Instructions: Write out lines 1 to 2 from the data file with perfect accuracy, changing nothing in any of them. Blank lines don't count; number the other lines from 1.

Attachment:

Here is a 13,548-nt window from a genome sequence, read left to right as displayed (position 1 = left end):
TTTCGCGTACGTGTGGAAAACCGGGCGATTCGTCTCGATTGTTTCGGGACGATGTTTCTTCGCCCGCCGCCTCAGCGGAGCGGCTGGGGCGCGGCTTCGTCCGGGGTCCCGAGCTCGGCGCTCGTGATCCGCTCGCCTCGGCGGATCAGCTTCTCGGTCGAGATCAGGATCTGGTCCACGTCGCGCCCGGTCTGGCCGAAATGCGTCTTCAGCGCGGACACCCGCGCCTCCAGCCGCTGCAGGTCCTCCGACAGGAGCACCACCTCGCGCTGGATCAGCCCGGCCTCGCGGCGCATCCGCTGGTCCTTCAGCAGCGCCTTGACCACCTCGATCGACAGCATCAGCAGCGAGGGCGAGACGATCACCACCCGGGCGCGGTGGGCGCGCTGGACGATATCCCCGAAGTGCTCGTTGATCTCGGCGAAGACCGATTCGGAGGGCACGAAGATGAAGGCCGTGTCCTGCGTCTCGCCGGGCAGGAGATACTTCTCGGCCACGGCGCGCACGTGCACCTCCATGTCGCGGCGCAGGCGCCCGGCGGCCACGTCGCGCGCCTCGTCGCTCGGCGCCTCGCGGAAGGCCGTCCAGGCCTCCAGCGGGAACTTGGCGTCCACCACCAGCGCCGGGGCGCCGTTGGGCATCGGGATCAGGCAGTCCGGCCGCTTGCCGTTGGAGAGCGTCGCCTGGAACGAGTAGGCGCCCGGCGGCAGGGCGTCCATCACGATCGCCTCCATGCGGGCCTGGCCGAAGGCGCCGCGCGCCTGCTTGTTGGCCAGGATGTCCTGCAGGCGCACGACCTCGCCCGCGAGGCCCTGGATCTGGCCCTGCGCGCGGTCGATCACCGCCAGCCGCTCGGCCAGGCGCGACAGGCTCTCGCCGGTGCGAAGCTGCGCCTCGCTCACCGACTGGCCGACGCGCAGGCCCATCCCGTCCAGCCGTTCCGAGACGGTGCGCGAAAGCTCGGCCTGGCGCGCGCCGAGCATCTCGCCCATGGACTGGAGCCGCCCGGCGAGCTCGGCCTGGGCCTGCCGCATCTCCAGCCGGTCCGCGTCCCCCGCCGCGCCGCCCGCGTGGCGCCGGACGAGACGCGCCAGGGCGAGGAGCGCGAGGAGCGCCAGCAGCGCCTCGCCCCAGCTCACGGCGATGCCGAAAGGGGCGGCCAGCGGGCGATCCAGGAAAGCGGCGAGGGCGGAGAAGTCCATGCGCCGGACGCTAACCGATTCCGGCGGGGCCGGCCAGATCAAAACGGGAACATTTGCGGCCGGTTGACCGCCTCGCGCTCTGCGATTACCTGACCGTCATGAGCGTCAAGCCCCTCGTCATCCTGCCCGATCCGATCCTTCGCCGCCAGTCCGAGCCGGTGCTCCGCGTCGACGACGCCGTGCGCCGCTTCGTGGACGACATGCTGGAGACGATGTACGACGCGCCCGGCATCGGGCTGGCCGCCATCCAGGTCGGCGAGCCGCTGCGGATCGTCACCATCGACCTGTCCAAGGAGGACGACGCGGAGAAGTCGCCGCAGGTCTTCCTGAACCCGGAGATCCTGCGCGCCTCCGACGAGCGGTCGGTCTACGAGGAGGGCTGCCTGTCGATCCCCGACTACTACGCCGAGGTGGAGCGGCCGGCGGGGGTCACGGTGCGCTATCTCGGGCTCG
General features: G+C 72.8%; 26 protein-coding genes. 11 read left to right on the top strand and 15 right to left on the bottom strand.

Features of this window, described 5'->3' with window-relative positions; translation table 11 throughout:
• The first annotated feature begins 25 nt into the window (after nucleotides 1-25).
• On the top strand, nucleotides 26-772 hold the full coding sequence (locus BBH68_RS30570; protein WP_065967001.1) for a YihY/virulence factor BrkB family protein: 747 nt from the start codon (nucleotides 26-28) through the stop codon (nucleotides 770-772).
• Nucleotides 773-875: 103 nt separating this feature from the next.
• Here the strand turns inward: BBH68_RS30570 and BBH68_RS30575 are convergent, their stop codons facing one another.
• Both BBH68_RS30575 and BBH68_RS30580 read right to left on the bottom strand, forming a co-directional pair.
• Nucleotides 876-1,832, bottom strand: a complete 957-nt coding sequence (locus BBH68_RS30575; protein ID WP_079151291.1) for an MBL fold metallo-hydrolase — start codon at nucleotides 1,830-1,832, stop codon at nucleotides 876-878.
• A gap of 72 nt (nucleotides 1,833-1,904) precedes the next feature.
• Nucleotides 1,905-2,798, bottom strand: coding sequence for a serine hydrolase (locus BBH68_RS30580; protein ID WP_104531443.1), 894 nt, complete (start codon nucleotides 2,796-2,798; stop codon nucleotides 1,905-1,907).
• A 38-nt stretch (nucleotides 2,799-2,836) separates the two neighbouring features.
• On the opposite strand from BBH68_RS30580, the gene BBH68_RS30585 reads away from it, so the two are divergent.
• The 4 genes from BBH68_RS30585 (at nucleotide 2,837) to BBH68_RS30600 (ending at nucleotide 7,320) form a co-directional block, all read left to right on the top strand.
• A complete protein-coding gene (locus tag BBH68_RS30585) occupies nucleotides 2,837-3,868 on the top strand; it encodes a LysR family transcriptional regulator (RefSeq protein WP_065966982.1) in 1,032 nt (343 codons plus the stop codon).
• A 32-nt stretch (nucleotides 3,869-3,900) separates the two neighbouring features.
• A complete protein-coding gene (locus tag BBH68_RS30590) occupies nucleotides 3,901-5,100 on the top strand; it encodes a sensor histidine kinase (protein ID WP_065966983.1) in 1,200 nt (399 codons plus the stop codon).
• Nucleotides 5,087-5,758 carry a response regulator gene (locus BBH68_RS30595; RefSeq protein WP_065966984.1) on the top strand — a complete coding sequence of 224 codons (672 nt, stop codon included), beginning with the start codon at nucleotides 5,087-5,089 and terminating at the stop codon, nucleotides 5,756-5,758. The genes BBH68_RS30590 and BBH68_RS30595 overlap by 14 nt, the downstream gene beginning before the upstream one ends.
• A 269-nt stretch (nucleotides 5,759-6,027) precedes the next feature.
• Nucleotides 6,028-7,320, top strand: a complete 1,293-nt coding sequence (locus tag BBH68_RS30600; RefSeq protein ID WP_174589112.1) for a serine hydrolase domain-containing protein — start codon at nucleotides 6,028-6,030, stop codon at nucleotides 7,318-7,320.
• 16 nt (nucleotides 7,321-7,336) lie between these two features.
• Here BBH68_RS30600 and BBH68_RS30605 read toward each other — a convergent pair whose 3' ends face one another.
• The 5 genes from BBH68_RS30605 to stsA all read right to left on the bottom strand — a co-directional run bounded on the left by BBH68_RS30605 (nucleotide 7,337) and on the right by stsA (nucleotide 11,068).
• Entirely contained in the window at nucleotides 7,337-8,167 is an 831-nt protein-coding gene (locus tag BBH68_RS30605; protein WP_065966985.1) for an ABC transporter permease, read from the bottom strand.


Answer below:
Here is a 13,548-nt window from a genome sequence, read left to right as displayed (position 1 = left end):
TTTCGCGTACGTGTGGAAAACCGGGCGATTCGTCTCGATTGTTTCGGGACGATGTTTCTTCGCCCGCCGCCTCAGCGGAGCGGCTGGGGCGCGGCTTCGTCCGGGGTCCCGAGCTCGGCGCTCGTGATCCGCTCGCCTCGGCGGATCAGCTTCTCGGTCGAGATCAGGATCTGGTCCACGTCGCGCCCGGTCTGGCCGAAATGCGTCTTCAGCGCGGACACCCGCGCCTCCAGCCGCTGCAGGTCCTCCGACAGGAGCACCACCTCGCGCTGGATCAGCCCGGCCTCGCGGCGCATCCGCTGGTCCTTCAGCAGCGCCTTGACCACCTCGATCGACAGCATCAGCAGCGAGGGCGAGACGATCACCACCCGGGCGCGGTGGGCGCGCTGGACGATATCCCCGAAGTGCTCGTTGATCTCGGCGAAGACCGATTCGGAGGGCACGAAGATGAAGGCCGTGTCCTGCGTCTCGCCGGGCAGGAGATACTTCTCGGCCACGGCGCGCACGTGCACCTCCATGTCGCGGCGCAGGCGCCCGGCGGCCACGTCGCGCGCCTCGTCGCTCGGCGCCTCGCGGAAGGCCGTCCAGGCCTCCAGCGGGAACTTGGCGTCCACCACCAGCGCCGGGGCGCCGTTGGGCATCGGGATCAGGCAGTCCGGCCGCTTGCCGTTGGAGAGCGTCGCCTGGAACGAGTAGGCGCCCGGCGGCAGGGCGTCCATCACGATCGCCTCCATGCGGGCCTGGCCGAAGGCGCCGCGCGCCTGCTTGTTGGCCAGGATGTCCTGCAGGCGCACGACCTCGCCCGCGAGGCCCTGGATCTGGCCCTGCGCGCGGTCGATCACCGCCAGCCGCTCGGCCAGGCGCGACAGGCTCTCGCCGGTGCGAAGCTGCGCCTCGCTCACCGACTGGCCGACGCGCAGGCCCATCCCGTCCAGCCGTTCCGAGACGGTGCGCGAAAGCTCGGCCTGGCGCGCGCCGAGCATCTCGCCCATGGACTGGAGCCGCCCGGCGAGCTCGGCCTGGGCCTGCCGCATCTCCAGCCGGTCCGCGTCCCCCGCCGCGCCGCCCGCGTGGCGCCGGACGAGACGCGCCAGGGCGAGGAGCGCGAGGAGCGCCAGCAGCGCCTCGCCCCAGCTCACGGCGATGCCGAAAGGGGCGGCCAGCGGGCGATCCAGGAAAGCGGCGAGGGCGGAGAAGTCCATGCGCCGGACGCTAACCGATTCCGGCGGGGCCGGCCAGATCAAAACGGGAACATTTGCGGCCGGTTGACCGCCTCGCGCTCTGCGATTACCTGACCGTCATGAGCGTCAAGCCCCTCGTCATCCTGCCCGATCCGATCCTTCGCCGCCAGTCCGAGCCGGTGCTCCGCGTCGACGACGCCGTGCGCCGCTTCGTGGACGACATGCTGGAGACGATGTACGACGCGCCCGGCATCGGGCTGGCCGCCATCCAGGTCGGCGAGCCGCTGCGGATCGTCACCATCGACCTGTCCAAGGAGGACGACGCGGAGAAGTCGCCGCAGGTCTTCCTGAACCCGGAGATCCTGCGCGCCTCCGACGAGCGGTCGGTCTACGAGGAGGGCTGCCTGTCGATCCCCGACTACTACGCCGAGGTGGAGCGGCCGGCGGGGGTCACGGTGCGCTATCTCGGGCTCG